Getting residency in Switzerland is dependent on employment; every researcher must get a work and residence permit within 14 days of their arrival in Switzerland, and provide their employment contract. EU or EFTA citizens can obtain a permit quite easily, providing they have a job offer, while citizens of Romania, Bulgaria and Croatia are subject to some restrictions. Workers from other countries can face some challenges in obtaining a permit, as they are admitted only if an employer has not been able to recruit a Swiss, EU or EFTA citizen. However, highly qualified scientists or academics with a degree from a Swiss university stand a better chance of getting a permit.
While English is the lingua franca of scientific research in Switzerland, learning the local language – French, German, Swiss German, Italian or Romansh, depending on the area – will make it much easier for you to integrate.
Costs of living in Switzerland are high, but salaries are also high, particularly for science and research careers. Skilled foreigners can expect a very good salary, especially when compared to other European countries. In 2010, the average monthly salary for a skilled job in the R&D sector was approximately €8,500 (gross). Swiss scientists are among the best-paid in the world.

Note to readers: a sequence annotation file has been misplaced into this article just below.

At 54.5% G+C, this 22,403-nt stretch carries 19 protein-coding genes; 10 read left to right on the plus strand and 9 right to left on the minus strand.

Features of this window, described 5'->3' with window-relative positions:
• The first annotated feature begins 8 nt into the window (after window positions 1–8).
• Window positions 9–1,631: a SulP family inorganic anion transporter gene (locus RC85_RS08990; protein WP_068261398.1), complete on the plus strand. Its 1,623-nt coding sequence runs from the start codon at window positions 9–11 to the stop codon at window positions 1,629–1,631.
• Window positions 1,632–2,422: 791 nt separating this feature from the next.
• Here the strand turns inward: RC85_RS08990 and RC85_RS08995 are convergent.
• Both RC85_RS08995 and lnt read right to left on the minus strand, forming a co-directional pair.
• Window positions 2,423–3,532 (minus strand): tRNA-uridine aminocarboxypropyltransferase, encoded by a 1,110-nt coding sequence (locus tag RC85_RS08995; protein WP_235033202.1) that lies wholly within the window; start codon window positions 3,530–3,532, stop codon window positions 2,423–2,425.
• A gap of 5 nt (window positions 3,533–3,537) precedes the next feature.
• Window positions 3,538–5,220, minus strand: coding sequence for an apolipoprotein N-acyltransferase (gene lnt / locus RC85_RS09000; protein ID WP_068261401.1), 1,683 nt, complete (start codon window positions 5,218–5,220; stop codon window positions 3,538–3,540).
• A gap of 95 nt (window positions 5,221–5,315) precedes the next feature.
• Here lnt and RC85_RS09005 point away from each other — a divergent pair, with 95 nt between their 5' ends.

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Research funding in Switzerland/Swiss research grants
There is a wide range of funding opportunities for scientists in Switzerland. The main source of funding is the Swiss National Science Foundation (SNSF), which offers support to the whole spectrum of scientific disciplines, from nanoscience to medicine, awarding more than €600 million to applications every year. The topic of the research is usually defined by the researchers themselves, and the majority of the funding schemes are open to all scientists working in Switzerland. The funding period is usually from one to four years, and the minimum amount for a grant is €44,000.
Aside from the SNSF, there are many other institutes offering funding in a range of disciplines. For example:
Innosuisse in Bern (supports R&D projects and encourages entrepreneurs and start-ups)
The Accentus Foundation in Zurich (supports scientific projects with charitable focus)
Fondation Leenaards in Lausanne (offers study grants and supports a range of scientific projects)
Some institutions, such as the International Balzan Foundation and the Marcel Benoist Foundation also award prizes for research. Research funding and grant opportunities in Switzerland are impressive not only for the range of options, but also for the amount of money available. Compared to scientists in other countries, researchers working in Switzerland find it relatively easy to gain financial support for their projects.